The two neighbouring lands, each of five storeys and an attic, which stand on the S. side of the Lawnmarket in front of Riddle's Court are unusually good specimens of early Georgian housing of the better class, fashioned out of two earlier buildings. Each distinguished by three gablets with curvilinear pediments towards the street, they are more or less T-shaped on plan and generally similar, but the W. one, which was built by Captain George Riddell, wright, in 1726,* has a rubble front relieved by a single string-course and back-set dressings of freestone, while the front of its neighbour, rebuilt in 1752 by Thomas Fisher, merchant, is of ashlar without string-courses. The ground floor in both cases has been remodelled as shops, but it still includes two original passages leading S., one admitting to Fisher's Close and the other to Riddle's Court. The newel stairs that give access to the flats in the upper storeys project into the Close and the Court respectively. Both the stair-entrances have moulded doorways, the W. one bearing the date 1726. The fronts have eight large windows on each of the principal floors, but each storey of the W. building has, in addition, a small window lighting a closet within the W. gable. The attic floors are lit from a pair of windows in each of the gab lets, circular ventilators surmounting the W. lights. In both tenements there has been some internal rearrangement. In the W. tenement only a few of the rooms are panelled and retain the original marble mantelpieces, but every flat in the E. tenement shows traces of panelling while several of the original moulded stone fireplaces remain in use. This latter tenement generally has finishings of a rather earlier type than the other.


*Exercising its rights under an Act of 1663, which empowered burghs to seize, after due warning, houses fronting on their High Streets which had lain ruinous for three years, and to sell them at a price fixed by valuation the Town sold this property to Riddell for 10,000 perks in June 1726. In 1733 the place was described as 'Riddell's Land lately built by George Riddell, bound on the east by Fisher's Land and its close.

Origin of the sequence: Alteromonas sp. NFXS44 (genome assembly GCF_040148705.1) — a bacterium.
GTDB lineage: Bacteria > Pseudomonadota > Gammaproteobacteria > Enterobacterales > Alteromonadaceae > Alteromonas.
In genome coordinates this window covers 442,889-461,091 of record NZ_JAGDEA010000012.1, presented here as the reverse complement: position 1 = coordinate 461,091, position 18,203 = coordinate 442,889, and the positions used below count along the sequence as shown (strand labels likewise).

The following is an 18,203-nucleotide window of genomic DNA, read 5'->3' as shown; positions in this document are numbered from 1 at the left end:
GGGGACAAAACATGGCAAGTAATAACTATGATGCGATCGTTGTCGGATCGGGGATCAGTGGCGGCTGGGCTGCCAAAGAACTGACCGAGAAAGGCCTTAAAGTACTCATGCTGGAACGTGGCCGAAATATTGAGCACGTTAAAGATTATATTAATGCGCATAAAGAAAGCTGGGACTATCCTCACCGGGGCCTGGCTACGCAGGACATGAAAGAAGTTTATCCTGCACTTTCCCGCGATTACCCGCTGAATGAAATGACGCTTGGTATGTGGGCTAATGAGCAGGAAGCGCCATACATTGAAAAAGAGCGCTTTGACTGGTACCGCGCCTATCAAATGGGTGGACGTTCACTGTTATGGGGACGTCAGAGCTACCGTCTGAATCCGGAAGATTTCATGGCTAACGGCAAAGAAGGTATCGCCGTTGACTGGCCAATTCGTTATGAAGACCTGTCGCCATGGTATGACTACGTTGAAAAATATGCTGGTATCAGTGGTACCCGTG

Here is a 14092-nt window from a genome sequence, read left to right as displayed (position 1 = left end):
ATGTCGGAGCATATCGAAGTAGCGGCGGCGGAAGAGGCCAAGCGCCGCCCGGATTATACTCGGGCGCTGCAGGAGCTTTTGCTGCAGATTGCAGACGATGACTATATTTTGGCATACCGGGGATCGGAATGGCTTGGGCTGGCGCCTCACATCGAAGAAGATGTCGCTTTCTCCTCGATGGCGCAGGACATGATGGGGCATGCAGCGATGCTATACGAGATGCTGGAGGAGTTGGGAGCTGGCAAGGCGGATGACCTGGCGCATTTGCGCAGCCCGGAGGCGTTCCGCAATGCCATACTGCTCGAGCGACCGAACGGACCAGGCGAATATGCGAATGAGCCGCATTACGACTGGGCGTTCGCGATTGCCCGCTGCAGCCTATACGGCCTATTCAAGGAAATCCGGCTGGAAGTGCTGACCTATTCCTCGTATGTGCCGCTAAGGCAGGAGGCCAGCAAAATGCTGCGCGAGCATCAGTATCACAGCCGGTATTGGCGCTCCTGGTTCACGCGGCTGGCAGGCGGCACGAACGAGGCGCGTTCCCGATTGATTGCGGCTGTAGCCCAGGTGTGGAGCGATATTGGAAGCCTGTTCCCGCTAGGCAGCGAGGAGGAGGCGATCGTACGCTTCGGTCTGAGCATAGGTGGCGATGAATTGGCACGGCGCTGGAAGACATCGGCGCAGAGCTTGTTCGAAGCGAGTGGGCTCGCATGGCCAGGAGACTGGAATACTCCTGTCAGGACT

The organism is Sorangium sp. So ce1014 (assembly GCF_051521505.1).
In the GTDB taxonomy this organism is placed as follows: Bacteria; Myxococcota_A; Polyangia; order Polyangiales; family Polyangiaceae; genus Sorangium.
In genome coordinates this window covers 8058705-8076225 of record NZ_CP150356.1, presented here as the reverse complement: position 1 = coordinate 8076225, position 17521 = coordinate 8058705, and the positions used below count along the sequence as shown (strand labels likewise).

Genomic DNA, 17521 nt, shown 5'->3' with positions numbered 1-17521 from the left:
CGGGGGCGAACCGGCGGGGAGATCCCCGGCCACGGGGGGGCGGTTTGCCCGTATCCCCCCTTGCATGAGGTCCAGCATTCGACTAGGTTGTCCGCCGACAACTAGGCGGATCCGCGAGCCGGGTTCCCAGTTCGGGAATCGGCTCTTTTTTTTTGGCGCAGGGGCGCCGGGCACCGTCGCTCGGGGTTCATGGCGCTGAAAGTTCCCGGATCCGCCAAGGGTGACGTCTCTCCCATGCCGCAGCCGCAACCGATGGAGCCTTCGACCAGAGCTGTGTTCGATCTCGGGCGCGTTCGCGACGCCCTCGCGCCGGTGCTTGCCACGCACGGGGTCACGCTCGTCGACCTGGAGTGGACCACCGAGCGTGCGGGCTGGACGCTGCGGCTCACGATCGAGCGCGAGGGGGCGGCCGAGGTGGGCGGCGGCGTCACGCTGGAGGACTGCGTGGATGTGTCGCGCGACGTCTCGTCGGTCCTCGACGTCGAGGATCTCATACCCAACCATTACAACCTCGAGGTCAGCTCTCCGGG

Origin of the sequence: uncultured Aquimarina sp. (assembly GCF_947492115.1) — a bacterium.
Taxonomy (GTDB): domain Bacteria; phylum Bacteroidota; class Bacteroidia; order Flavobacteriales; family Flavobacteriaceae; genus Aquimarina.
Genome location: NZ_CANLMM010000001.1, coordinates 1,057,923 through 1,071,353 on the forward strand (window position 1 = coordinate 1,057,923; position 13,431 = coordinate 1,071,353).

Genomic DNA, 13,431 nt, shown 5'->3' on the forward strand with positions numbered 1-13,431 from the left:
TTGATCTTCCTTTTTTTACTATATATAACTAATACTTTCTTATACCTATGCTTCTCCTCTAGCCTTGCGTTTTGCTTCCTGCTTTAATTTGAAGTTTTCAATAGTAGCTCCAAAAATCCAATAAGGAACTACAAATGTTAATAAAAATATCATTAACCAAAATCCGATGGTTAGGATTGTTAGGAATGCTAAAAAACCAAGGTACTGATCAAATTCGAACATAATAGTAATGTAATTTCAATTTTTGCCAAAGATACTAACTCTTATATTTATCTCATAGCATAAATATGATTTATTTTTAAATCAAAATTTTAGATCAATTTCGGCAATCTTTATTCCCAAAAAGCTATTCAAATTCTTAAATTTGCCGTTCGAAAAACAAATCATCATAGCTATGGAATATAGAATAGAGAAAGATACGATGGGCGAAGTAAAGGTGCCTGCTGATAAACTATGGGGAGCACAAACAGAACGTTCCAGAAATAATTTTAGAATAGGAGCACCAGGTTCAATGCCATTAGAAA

Project (1997)

The Public Monuments and Sculpture Association ( set up a National Recording Project in 1997 with the aim of making a survey of public monuments and sculpture in Britain ranging from medieval monuments to the most contemporary works. Information from the Edinburgh project was added to the RCAHMS database in October 2010 and again in 2012.

The PMSA (Public Monuments and Sculpture Association) Edinburgh Sculpture Project has been supported by Eastern Photocolour, Edinburgh College of Art, the Edinburgh World Heritage Trust, Historic Scotland, the Hope Scott Trust, The Old Edinburgh Club, the Pilgrim Trust, the RCAHMS, and the Scottish Archive Network.

Field Visit (19 August 2002)

Shield with a white saltire, with two blue lions combatant grasping a tower in the centre, and four blue open books on the arms of the cross. Above the saltire is a gold mascle [a perforated lozenge], below the saltire is a white three-towered castle on a rock (both on a pink background). To the right of the saltire is a white hand bell, to the left is a white fleur-de-lis (both on a blue background). The whole is an integral part of a rectangular architectural panel surmounted by a free-standing stylised thistle.

Built as the Carnegie Trust's Scottish Central Library

Inspected By : D. King

Inscriptions : Either side below shield (raised gothic letters painted blue):



Signatures : None

Design period : 1964

Information from Public Monuments and Sculpture Association (PMSA Work Ref : EDIN0843)